This photo of Irene's detailing protection from chickens using a grill made from chestnuts branches is a perfect example of one improvised method for adapting to free range chickens and funnily enough I started doing something similar using sticks poked into the ground and big chunks of bark that I gather after splitting wood for winter heating. My food forest looks... how shall I put it? More interesting? Below you'll see a recent image of the food forest with yarrow, self heal and little purple coneflowers planted around the paw paws and june berries. Also three rhubarbs and three comfrey are planted and growing well. Last, clover and various greens planted in the berm are all doing well.
I look around and I see so much organic matter: straw, wood chips, sticks, bark as well as growing fertility such as comfrey, chickory, autumn olives and clover. Then there are the many animal contributions: chickens, guineas, a goose and a deer pooping and scratching and leaving nitrogen rich feathers everywhere. I have little doubt that the fertility of the soil all around the homestead is being greatly increased with all of the new ingredients and activities. Mushrooms and shelf fungi are also sprouting up everywhere which is a good indicator.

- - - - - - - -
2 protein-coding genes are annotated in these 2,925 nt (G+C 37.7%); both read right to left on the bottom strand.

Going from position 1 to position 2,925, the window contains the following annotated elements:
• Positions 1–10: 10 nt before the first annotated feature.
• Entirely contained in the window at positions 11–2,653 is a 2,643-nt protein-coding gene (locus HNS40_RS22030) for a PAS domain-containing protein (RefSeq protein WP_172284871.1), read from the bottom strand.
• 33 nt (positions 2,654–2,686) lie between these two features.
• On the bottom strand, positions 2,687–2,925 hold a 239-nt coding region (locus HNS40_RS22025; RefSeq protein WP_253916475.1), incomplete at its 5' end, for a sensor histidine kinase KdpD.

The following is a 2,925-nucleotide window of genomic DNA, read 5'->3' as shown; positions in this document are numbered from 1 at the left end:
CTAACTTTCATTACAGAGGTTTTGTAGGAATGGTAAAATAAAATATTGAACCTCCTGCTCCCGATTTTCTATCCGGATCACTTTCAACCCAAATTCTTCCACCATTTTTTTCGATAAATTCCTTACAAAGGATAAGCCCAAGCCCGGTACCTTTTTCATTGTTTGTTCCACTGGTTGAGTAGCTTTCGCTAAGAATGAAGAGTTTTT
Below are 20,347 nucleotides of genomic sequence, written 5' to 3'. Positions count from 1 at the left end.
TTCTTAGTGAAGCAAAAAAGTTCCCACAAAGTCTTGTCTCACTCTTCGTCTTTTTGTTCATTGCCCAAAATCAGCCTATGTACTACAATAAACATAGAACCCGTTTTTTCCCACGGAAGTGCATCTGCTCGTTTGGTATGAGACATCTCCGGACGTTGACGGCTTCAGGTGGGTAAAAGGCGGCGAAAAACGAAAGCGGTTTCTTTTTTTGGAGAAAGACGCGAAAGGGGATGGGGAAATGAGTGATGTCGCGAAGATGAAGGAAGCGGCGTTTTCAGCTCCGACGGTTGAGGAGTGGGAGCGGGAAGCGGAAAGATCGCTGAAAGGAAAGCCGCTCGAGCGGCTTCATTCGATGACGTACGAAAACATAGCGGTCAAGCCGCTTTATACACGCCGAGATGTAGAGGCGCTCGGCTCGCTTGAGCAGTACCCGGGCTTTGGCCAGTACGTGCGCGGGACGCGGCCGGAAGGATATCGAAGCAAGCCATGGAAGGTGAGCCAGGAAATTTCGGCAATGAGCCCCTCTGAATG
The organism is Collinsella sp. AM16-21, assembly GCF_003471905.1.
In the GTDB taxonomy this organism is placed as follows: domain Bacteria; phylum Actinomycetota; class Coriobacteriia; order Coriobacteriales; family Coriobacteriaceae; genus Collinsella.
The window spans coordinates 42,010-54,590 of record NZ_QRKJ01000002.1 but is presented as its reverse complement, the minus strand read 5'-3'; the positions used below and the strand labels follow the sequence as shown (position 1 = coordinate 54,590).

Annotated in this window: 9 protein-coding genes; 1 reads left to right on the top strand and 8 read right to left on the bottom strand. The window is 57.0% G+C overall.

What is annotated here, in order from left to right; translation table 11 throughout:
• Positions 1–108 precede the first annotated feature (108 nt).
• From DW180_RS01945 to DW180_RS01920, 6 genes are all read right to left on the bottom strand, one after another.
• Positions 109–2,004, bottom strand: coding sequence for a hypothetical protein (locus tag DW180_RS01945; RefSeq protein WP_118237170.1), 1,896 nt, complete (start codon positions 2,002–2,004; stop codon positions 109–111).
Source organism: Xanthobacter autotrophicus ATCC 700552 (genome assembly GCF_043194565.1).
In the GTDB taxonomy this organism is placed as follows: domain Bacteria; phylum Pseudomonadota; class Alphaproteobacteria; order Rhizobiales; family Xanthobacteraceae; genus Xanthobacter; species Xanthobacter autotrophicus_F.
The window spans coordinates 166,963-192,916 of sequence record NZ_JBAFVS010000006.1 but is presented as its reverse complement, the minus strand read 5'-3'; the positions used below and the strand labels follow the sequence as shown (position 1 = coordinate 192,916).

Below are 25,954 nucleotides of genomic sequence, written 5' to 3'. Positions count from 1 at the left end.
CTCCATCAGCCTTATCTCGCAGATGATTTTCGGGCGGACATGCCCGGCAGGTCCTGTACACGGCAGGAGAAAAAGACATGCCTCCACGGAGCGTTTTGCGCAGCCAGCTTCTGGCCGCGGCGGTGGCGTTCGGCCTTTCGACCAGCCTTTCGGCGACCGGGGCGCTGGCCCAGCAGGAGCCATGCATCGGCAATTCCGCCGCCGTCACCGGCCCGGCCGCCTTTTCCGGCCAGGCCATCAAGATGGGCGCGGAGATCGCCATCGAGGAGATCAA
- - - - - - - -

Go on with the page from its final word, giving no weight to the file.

I've also started the second block in our humanure composting grid. Each block gets one year's worth of humanure and then sits for an additional 2 years (a total of 3 years) for complete composting. Eventually that compost will be used on the blueberries, juneberries and whatever other fruit bushes and trees we've got. My guess is that we could use it sooner but I'm not in any hurry.
It's been a slow process of fertility building as I never brought in any manure. All of the on site fertility is still in the process of either growing or breaking down from cardboard, newspaper, straw and wood chips. The soil in areas which have had mulch in place since last year are looking greatly improved. As of next spring we will have something like 35 comfrey plants going into their second year which means they'll be producing quite a bit of fertility.
Chickens, Conservation, Ecological Landscaping, Ecology, Edible Forest Gardening, Edible Landscaping, Food, Food Forest, Food Production, Forest Gardening, Gardening, Homesteading, Living Simply, Mushrooms, Natural, Permaculture, Self Reliance